“Technology does not equal an experience, technology is a tool with which to create beautiful experiences,” Rosh Singh, managing director for EMEA at UNIT9, said in emailed comments.
H+S Meta, which grew out of Harper+Scott’s focus on the design, production and distribution of physical branded merchandise, includes staffers that create everything from digital merchandise in Decentraland Marketplace to proof of attendance protocols (POAPs), a type of NFT that proves someone attended a virtual event. On the less technical side, the company is also looking to hire community managers.
“We’re approaching this with all of our clients as this is not a cash grab — this shouldn’t be seen as opening up a whole new revenue channel for you immediately,” Cohen said. “This is about extending your community, bringing them together in Decentraland or on a Discord channel and using the community to expand upon your brand.”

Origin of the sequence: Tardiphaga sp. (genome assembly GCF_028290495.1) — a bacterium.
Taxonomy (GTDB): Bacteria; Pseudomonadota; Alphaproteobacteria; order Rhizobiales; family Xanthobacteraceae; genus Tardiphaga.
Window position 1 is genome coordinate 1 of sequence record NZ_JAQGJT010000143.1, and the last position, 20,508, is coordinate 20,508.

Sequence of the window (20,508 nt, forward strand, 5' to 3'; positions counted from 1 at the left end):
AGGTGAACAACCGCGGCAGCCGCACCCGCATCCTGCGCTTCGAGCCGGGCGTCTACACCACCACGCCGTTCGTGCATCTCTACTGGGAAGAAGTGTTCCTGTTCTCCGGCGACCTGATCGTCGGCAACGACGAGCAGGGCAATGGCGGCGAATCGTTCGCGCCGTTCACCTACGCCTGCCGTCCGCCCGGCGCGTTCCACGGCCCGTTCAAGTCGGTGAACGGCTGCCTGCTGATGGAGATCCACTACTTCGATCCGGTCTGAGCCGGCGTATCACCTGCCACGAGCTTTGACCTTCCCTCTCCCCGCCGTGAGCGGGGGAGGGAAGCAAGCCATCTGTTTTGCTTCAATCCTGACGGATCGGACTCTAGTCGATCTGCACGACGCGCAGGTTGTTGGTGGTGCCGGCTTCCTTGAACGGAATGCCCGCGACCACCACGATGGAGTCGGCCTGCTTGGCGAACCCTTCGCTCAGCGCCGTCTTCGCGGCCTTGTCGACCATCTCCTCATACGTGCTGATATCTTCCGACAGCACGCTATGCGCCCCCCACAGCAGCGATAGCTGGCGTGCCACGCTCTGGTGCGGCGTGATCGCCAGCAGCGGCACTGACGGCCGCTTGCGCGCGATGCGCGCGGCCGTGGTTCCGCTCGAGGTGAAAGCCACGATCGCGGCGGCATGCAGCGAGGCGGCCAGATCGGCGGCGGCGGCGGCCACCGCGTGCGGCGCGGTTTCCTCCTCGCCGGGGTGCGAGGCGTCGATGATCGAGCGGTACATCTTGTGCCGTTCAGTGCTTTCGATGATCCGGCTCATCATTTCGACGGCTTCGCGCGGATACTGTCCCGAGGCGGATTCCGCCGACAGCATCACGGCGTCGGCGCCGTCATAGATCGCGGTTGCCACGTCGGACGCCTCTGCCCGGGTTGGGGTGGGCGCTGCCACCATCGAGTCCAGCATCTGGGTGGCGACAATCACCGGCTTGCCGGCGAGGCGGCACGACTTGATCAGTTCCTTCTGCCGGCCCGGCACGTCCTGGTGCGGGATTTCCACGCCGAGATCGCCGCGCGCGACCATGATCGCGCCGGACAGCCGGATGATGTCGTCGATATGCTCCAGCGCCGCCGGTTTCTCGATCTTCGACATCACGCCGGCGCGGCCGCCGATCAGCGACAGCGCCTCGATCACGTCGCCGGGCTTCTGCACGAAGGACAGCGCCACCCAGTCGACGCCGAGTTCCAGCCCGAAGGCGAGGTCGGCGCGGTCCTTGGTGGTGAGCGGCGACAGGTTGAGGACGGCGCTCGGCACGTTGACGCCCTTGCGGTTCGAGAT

Educating clients and consumers
The lesson that the metaverse is not a cash grab is one of many that metaverse-focused practices must teach clients that are looking to jump on the bandwagon. At the core, activating on the metaverse is like activating on any other digital, social platform and requires understanding the brand’s authentic entry point.
“For some brands the authentic entrance is to be a first mover and an innovator, which of course we absolutely love, but underneath these activations there needs to be a long-term plan, because activating in Roblox in 2022 is not a Metaverse strategy,” Singh said.